The eyes have it
Classic Elsternwick - Saturday 28 March 2015, 2:30pm
Running time: 106m
Country: United States
Classification: M (Mature themes and infrequent coarse language)
Release date: 19/03/15
Cost: $10 (Optus Rewards)
Rating: 6.5/10 (ME 3/5, DP 3.5/5)
After escaping an abusive husband, the young and newly single Margaret Ulbrich (Amy Adams) must eke out a living as an artist to support herself and her young daughter Jane (Delaney Raye) in the late 1950s. It is then that the struggling and naïve Margaret meets Walter Keane (Christoph Waltz) a would-be artist, who sweeps her off her feet and ultimately marries her with the promise of a life of security and certainty. Margaret and Walter then collaborate to display and sell their paintings. As Margaret’s unique works are discovered, the biographical Big Eyes documents the troubled path they then take as Walter fraudulently claims to be the artist behind his new wife’s haunting, yet incredibly popular paintings of the children with ‘big eyes’ and “Keane” proceeds to become the highest selling and most popular artist of the era. We witness Margaret’s inner struggles with the lie the two concoct and perpetuate, as she churns out the increasingly sought after and valuable works while Walter settles into the life of a celebrity and bon vivant. The success of their industry generates incredible wealth and a very comfortable life for the couple, despite the underlying considerations of kitsch appeal and commercialism versus true artistry. The film plays through to the point when Margaret can no longer live with the lie.
This is an engaging true story, directed by Tim Burton. The 1950s/60s setting suits Burton’s retro-Americana approach to film, however his signature quirkiness was noticeably absent in a film that would have been perfectly positioned to embrace it. Big Eyes was nowhere near as visually playful, nor as whimsical as it could (or should) have been. It attempted to be historically accurate and faithful to the period, however there were some glaring inaccuracies and anachronisms that slipped through, none more so than a scene played out in what appeared to be a contemporary office corridor (far from its early 60s time placement). Amy Adams has had success in her role as Margaret Keane, winning the Golden Globe for Best Actress in a Comedy or Musical; and it was a worthy and affecting performance. Waltz was seen to be frequently overacting as the egocentric and delusional Walter, often over-shadowing Adams’ more controlled and restrained performance. His almost slapstick performance in a courtroom scene resulted in the momentum of what to that point had been a very likeable film, being lost. The remainder of the supporting cast were really little more than bit players, with perhaps Krysten Ritter as DeeAnn, Margaret’s sceptical and suspicious friend, being a notable exception as a somewhat feisty and less one-dimensional character. Terence Stamp as the dismissive art critic John Canaday was wasted and could have added so much more to this film in an expanded role.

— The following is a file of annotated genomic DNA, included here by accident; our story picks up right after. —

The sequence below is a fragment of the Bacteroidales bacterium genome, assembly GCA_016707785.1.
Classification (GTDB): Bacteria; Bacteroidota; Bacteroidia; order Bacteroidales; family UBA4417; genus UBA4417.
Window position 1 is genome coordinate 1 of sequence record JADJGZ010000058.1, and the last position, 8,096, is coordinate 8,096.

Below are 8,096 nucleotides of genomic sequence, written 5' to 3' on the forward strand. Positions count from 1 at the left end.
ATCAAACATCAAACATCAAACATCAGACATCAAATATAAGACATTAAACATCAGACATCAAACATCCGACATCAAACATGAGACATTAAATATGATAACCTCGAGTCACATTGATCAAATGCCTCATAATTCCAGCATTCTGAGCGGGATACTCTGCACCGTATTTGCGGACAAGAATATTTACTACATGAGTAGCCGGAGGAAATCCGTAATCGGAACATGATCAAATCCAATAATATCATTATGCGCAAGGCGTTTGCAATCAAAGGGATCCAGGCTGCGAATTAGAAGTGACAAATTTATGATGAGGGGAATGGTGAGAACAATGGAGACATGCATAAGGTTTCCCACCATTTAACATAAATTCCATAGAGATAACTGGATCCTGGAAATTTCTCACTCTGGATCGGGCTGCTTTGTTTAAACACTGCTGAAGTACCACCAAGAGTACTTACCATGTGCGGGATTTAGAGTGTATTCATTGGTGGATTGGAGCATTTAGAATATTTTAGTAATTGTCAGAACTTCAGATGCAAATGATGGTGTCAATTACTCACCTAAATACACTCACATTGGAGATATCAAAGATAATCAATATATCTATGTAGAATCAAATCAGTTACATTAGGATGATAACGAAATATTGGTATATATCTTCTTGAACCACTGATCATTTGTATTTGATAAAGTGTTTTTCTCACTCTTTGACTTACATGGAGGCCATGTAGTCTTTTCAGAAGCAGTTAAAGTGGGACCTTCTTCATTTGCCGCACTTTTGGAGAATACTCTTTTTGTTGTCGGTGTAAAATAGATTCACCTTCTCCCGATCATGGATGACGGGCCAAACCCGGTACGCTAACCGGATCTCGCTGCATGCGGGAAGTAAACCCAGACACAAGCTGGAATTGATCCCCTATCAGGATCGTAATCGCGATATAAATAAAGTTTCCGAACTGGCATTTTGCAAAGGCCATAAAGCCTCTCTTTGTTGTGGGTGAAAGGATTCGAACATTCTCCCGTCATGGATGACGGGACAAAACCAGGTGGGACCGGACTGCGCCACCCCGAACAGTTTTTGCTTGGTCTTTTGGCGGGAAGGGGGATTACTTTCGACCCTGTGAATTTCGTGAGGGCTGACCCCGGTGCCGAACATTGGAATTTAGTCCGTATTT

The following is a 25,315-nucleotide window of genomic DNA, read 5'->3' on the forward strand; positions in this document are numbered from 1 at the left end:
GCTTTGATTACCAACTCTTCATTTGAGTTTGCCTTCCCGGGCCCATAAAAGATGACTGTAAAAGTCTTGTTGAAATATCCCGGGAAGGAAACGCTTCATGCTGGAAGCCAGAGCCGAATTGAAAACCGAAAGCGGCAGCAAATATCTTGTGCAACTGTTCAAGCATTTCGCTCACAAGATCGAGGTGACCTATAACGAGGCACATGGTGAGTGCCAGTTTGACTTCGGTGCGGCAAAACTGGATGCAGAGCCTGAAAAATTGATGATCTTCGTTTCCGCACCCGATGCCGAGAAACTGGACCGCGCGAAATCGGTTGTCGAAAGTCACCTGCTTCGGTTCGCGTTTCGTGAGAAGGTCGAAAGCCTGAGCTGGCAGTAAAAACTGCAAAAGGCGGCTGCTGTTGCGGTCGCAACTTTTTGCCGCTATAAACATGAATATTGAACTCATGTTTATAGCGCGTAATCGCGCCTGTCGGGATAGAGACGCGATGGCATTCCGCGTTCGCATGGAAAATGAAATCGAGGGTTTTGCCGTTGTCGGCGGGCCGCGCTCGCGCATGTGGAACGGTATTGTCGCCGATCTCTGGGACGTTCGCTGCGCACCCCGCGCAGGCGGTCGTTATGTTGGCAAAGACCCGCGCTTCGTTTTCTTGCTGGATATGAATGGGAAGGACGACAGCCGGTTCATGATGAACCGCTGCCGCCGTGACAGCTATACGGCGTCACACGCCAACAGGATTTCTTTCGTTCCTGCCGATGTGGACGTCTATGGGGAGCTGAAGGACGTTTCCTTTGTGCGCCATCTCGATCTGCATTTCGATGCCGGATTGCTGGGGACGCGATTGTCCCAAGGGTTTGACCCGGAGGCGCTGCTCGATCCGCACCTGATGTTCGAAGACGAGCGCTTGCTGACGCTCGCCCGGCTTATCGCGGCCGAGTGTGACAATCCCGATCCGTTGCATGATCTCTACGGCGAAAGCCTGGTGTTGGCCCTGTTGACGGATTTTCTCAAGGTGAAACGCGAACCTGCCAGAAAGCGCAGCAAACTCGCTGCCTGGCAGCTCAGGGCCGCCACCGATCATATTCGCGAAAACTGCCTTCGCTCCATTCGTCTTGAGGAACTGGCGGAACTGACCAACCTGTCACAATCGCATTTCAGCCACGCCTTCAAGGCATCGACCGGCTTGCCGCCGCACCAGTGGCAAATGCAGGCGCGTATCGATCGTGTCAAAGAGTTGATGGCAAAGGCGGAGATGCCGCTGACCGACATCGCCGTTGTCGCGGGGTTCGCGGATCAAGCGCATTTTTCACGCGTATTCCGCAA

Big Eyes was perhaps a victim of its own trailer; there were no surprises, twists or turns. Any regular film-goer who would have already seen the trailer on a number of occasions, had been provided with a neat synopsis of the entire film, rather than with tantalising glimpses of what may occur to keep them guessing. Questions of the merit of true artistic integrity vs kitsch appeal and crass commercialism were never answered. Haphazard performances and lack lustre production were at times further detractors from this film’s success. Big Eyes was a good film that unfortunately did not live up to expectations and could have been so much more. (DP)